It is tempting to thinking that all projects should be handled in an agile way. Indeed, I am convinced that all projects would benefit from the improved collaboration and communications encouraged on agile projects. However, collaboration and communications are just two attributes of agile projects and we must consider wider parameters that influence project success or failure.
I am working with the assumption that the end result we are looking for is a successful project with satisfied stakeholders. It would be better to have a successful traditional project than a failed agile project. Others might disagree, but I’d classify them as purists rather than pragmatists.
Our choices typically include using a Package that may or may not require customization and integration, running the project using a Traditional (single pass waterfall) approach, or running the project as an Agile project.
So, how do we indentify and assess the project characteristics that determine what “shape” project we have? Fortunately there is a wealth of good research to draw on and build upon. This post outlines some popular and some less well known agile suitability tools:
1. The Slider
2. DSDM Suitability Filter
3. Alistair Cockburn’s Project Criticality and Team Size
4. Boehm and Turner – Radar Chart
5. Dave Cohen’s Agile Factors
6. The Organizational Suitability Filter
7. The Methodology Bias Hammer
1) The Slider
The Slider is a simple model I created to illustrate that the Agile / Traditional choice is not necessarily binary.
The model is fashioned after an old fashioned car heater control mixer, allowing for No, a Mixture, or a Fully agile approach as indicated by the position of the arrow. Characteristics that would pull the pointer one way or another are depicted as weights.
Some project characteristics such as “uncertain requirements” and “demanding users” are a good fit agile and would pull the pointer towards the agile scale. Other characteristics such as “stable requirements”, and “inertia to change” make agile introduction more problematic and might instead favour a more traditional approach.
Traditional and agile approaches can be successfully combined to effectively address hybrid or hard to classify projects. “You can use all agile some of the time and some agile all of the time.”
2) DSDM Suitability Filter
I had the good fortune to be involved in the creation of DSDM back in 1994 and remember the early days of using the Suitability Filter Questionnaire. It was quite primitive then and has remained a simple list of Yes/No questions to answer. The basic idea is to check conformance to project characteristics that favour agile development such as:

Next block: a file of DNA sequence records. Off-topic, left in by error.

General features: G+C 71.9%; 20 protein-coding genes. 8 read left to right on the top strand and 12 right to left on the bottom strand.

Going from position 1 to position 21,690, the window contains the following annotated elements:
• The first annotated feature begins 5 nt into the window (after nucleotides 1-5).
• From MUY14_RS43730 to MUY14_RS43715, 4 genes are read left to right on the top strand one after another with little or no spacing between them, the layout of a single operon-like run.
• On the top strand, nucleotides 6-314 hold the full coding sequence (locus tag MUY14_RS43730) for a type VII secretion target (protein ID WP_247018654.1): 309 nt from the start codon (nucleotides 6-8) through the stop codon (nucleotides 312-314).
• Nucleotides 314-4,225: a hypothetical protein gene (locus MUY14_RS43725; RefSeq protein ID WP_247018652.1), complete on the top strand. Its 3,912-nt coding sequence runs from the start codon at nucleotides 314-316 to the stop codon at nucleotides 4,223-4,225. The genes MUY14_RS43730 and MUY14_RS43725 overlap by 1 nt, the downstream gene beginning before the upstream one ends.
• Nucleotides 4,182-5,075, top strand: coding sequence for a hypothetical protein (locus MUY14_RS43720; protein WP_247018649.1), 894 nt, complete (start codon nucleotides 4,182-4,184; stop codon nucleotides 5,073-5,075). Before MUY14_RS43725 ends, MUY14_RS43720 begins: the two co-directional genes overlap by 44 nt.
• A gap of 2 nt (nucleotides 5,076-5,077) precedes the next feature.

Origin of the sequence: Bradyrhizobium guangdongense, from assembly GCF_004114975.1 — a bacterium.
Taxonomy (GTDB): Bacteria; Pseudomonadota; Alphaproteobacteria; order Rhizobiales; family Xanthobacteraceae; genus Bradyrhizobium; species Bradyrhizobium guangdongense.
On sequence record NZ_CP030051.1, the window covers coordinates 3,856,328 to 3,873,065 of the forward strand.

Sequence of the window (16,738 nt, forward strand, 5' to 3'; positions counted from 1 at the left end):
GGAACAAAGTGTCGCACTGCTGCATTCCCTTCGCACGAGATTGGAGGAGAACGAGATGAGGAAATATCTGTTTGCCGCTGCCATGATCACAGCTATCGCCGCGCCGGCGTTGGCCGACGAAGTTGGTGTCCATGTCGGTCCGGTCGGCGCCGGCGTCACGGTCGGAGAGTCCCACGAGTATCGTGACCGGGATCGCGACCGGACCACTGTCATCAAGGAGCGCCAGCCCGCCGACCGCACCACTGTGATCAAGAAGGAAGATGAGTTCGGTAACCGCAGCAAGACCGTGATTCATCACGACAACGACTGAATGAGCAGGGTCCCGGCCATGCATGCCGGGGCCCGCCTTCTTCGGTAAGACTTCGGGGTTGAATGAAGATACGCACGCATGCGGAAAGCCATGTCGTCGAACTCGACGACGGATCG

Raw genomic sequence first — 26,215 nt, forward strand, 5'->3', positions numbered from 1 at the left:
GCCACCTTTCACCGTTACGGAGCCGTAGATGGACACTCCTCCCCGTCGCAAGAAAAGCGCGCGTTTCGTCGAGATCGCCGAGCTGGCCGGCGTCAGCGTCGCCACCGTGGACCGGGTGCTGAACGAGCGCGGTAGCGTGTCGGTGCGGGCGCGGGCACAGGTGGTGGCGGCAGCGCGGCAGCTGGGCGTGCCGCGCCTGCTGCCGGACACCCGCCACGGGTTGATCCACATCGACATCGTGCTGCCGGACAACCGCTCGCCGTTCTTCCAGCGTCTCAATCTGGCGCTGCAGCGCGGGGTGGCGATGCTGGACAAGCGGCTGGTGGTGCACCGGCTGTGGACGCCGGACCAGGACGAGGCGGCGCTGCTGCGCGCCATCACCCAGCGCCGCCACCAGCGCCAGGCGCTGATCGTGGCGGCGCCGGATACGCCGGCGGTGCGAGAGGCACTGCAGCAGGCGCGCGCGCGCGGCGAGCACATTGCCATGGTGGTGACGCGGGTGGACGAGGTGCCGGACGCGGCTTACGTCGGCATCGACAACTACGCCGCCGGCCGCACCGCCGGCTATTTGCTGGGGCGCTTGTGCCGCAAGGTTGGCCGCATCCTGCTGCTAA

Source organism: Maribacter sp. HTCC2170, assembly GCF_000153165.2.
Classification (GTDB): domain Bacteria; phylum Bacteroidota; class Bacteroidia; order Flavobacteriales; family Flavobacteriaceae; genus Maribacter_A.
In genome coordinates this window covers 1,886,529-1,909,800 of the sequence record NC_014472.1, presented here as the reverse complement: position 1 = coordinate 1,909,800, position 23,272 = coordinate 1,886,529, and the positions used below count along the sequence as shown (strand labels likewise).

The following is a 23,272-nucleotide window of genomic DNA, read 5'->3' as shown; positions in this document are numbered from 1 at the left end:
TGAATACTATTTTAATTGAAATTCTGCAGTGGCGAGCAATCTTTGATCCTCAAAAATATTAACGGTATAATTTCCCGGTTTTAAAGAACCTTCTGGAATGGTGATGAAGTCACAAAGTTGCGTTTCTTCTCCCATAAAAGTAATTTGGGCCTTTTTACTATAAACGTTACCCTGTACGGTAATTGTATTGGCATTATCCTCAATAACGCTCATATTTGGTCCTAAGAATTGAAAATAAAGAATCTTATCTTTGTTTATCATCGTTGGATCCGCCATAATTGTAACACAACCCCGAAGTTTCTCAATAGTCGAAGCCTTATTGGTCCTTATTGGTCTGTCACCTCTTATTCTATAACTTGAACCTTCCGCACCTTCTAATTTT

1. Acceptance of the agile philosophy before starting work - timeboxing, user involvement, iterative development, etc
2. The decision making powers of the users and developers in the development team – acceptance of empowered teams
3. The commitment of senior user management to provide significant end-user involvement – availability of user resources
4. Incremental delivery – acceptance that this is acceptable and desirable
5. Easy access by developers to end-users – on site customers
6. The stability of the team – keeping at least a stable core base to support tacit knowledge rather than requiring documentation
7. The development team skills – having a skilled team with good communication skills.
8. The size of the development team – small teams to leverage face to face communications and minimize communication and documentation costs.
9. A supportive commercial relationship – trust and collaboration over contract negotiation.
10. The development technology – supports incremental delivery, rapid prototyping and refactoring
The presence and absence of these attributes provide a good handle on the likely ease of acceptance to using an agile approach. Negative answers do not automatically mean that agile will not work, rather they highlight potential risk areas that need to be managed. For instance, “No” answers around “user availability” may mean that we a risk of poor availability and so we need to do something in the project start-up to try and assure their availability. “No” answers to the majority of the questions however should be a red flag. With so many challenge areas is this really set up for success?
You can download a copy of the DSDM Suitability Questionnaire below. Answering the questions can provide valuable insights for any type of agile methodology.
3) Alistair Cockburn’s Criticality and Team Size Factors
Alistair Cockburn’s Crystal family of methods are based on project fit and suitability. Using the characteristics of System Criticality and Team Size Alistair divided his methods as shown below.
On the X axis we have team size starting with very small teams of 1-4 people on the left and progressing to large projects of 500+ people on the right. On the Y axis we have system criticality expressed as what failure of the system would result in. If a games and word processors crashes then we lose some time. If a billing system goes down the Discretionary or even Essential monies could be lost.